Well, St. Louis: What is going to be?  Is "see something, say something" still a thing?  Or are we just going to get rid of that, especially when the "something" involves black people?

Just a few days ago, St. Louis and the entire nation seemed ready to throw "see something, say something" under the bus.  A white woman was walking her dog, returning to her downtown condo, when a black man came up behind her and tried to enter the condo common area without using or displaying his condo-issued key fob.

"When I noticed an individual whom I did not know, my only intention was to follow the direction that I had been given by our condo association repeatedly," the hapless woman told the St. Louis Fox affiliate. "And that is to never allow access to any individual to anyone you do not know."

Residents have to use their key.  So that is what she asked him to do.  He refused, pushing her out of the way and walking past her to his condo.

To the black man, and to dozens and dozens of major media outlets that would soon swarm over the video he made, this story was proof positive of relentless white racism on display in St. Louis and everywhere, all the time, which explains everything.

From the New York Times to NPR, from coast to coast and St. Louis smack-dab in the middle, this was a teaching moment: white people have to stop calling the police on black people, even if they appear to be breaking the law.

Or else meet the same fate as this St. Louis condo-protector: she got fired for racial profiling, and the condo management company could not issue a groveling apology quickly enough.

Flash forward to one day later, about three hours outside St. Louis in Alton, Missouri.  A black person was charged with killing an 87-year-old white guy named Eldon Williams, who on the day he died was still working as a real estate agent.

A white person called the police – before knowing about the death of Eldon Williams a short distance away – after finding the black person in his house.  By the time the police showed up, Eldon Williams was found dead, and Donald Nelson was charged for the crime.

Good call?  Or rampant white racism?

The local chief of police had no problem answering that question, reminding local residents that if they see something suspicious, they should call police right away.  It's not as if you are going to get fired from your job or anything like that, right?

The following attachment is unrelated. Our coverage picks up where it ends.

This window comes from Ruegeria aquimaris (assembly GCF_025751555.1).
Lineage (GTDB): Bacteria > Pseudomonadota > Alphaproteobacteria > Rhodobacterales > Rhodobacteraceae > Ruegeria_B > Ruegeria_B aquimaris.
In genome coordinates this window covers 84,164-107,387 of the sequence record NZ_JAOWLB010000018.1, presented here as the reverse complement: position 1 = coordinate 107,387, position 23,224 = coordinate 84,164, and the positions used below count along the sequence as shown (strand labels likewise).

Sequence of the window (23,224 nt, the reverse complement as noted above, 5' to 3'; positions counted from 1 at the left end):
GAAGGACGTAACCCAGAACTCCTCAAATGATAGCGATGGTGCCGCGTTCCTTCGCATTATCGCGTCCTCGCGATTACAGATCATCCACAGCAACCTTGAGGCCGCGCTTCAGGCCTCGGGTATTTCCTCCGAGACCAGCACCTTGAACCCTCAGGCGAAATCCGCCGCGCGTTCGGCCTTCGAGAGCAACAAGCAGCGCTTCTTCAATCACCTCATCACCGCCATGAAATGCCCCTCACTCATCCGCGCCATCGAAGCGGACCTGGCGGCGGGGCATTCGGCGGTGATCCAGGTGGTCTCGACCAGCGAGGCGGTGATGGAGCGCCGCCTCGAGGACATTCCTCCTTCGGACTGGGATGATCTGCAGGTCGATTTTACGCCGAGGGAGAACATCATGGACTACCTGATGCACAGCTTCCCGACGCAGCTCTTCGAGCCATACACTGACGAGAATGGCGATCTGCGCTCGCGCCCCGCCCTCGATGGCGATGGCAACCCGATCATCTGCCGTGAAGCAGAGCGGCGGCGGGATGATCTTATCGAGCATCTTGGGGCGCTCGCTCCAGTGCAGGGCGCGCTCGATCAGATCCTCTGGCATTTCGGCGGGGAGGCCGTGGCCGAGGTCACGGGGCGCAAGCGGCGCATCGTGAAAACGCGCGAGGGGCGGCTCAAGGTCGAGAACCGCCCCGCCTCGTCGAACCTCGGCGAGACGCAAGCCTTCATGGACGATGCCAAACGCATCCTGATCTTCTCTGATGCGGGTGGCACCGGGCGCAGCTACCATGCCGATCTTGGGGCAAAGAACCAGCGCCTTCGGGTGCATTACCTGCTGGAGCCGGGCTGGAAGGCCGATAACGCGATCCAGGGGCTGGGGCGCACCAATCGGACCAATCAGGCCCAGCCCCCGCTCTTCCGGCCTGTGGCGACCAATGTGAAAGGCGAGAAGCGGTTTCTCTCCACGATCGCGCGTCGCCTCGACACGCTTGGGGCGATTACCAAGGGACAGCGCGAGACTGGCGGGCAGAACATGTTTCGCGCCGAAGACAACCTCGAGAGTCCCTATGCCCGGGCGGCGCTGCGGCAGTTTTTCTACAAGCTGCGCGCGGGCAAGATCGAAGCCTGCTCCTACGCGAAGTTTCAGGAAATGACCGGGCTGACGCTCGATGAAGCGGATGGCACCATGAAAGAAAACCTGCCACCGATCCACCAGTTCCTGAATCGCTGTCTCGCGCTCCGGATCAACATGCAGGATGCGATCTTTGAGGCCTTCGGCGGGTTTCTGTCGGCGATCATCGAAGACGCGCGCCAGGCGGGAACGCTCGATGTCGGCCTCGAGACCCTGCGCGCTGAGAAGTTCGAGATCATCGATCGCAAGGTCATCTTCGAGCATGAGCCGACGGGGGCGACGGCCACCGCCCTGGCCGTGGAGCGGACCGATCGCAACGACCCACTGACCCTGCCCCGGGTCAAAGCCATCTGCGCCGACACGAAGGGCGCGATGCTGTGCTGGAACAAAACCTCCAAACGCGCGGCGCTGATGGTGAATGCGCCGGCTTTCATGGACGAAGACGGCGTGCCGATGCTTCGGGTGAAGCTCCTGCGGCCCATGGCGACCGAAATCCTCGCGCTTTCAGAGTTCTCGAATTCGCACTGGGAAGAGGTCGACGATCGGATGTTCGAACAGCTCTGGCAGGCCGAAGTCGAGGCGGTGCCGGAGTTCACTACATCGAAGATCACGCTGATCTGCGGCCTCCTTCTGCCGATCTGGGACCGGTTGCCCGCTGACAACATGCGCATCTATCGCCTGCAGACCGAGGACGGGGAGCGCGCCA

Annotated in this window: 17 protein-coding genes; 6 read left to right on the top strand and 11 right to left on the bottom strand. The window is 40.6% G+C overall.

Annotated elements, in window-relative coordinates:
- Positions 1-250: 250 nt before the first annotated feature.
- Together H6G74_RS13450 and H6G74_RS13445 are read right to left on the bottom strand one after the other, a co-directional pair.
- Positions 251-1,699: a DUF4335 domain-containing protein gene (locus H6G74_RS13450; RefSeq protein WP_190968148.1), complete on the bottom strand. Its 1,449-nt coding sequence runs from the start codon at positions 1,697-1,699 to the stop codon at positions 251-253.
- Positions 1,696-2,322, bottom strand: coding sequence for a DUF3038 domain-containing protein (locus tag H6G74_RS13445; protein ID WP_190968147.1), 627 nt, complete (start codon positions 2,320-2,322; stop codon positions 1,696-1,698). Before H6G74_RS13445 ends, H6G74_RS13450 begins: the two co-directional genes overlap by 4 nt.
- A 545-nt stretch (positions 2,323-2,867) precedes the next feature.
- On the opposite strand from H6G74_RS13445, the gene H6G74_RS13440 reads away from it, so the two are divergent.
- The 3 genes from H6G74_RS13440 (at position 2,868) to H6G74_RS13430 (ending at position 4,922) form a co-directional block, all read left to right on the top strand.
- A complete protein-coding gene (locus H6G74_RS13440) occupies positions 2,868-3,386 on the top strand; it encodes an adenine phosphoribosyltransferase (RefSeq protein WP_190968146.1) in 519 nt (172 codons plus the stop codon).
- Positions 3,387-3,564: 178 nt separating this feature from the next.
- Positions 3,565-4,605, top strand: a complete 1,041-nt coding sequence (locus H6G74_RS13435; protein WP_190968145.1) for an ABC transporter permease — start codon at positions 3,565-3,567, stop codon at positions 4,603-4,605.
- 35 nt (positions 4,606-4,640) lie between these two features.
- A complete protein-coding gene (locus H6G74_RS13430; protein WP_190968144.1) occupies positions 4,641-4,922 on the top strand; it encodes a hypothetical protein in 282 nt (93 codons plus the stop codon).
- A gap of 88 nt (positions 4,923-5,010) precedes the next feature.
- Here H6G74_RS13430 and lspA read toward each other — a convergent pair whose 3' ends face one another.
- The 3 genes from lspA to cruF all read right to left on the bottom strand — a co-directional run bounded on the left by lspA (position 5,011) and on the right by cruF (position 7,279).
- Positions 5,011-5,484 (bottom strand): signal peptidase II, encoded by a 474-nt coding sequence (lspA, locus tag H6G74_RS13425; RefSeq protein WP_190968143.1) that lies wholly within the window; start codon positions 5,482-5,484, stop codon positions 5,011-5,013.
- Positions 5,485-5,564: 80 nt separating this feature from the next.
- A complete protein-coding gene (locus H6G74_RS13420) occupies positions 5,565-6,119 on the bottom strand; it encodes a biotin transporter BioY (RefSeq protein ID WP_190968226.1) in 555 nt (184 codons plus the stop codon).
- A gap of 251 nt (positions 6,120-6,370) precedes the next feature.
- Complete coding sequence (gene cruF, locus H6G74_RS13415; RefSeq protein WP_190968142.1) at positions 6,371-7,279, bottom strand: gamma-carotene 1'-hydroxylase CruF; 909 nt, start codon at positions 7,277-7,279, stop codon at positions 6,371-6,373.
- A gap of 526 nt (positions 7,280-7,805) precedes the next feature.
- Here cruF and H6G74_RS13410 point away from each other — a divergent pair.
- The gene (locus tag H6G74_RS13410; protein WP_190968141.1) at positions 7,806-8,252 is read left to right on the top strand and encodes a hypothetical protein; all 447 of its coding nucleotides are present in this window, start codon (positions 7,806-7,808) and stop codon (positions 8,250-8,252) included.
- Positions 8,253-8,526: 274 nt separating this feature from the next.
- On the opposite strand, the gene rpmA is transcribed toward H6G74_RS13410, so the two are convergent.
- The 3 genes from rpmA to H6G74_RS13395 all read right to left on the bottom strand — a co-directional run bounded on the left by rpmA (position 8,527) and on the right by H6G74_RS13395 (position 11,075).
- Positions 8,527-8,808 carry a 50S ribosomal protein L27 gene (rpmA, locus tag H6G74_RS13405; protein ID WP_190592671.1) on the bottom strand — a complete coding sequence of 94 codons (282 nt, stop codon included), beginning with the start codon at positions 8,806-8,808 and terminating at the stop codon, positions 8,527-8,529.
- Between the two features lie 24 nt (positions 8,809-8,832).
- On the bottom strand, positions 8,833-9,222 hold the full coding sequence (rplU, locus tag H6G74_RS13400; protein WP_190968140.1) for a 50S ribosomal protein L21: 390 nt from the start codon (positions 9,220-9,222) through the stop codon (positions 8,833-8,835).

This "call or no call" is now a national movement, with black activists and lawmakers and their white allies calling for criminal penalties for white people who call the police on black people for no reason whatsoever.  Like the condo lady.

In the St. Louis region, so far, it is a tie: one for calling, one for not.

Let's go to New York City to break the logjam.  There, even a cursory Google search finds more than a dozen examples of black people following women into their apartment buildings or condos by rushing in before the door locks behind them.

Even the reporter at the ABC affiliate in New York was able to figure that one out.  In a recent story with the headline "Man charged after woman is assaulted in East Village elevator," on video we see events play out: a woman enters the lobby of her building, and a black man rushes in and sexually assaults her.

"Of course it is alarming," said the reporter as he interviewed the neighbors for their best ideas for staying safe.  "You gotta watch out who you let in," said the first neighbor.  "You never know who is behind you."

The building has a lot of security, said the reporter, but that did not stop several similar incidents from happening in the last year or so.  "Of course residents are reminded that you should never hold the door open for someone you don't know."

Game.  Set.  Match.

You can check out that story here, on my minds.com/colinflaherty page.

So I guess that settles that.

...unless of course, they are black. 

Colin Flaherty is the author of the groundbreaking Amazon #1 bestseller Don’t Make the Black Kids Angry.  If this is the first time you’ve heard that, that makes you a bad person.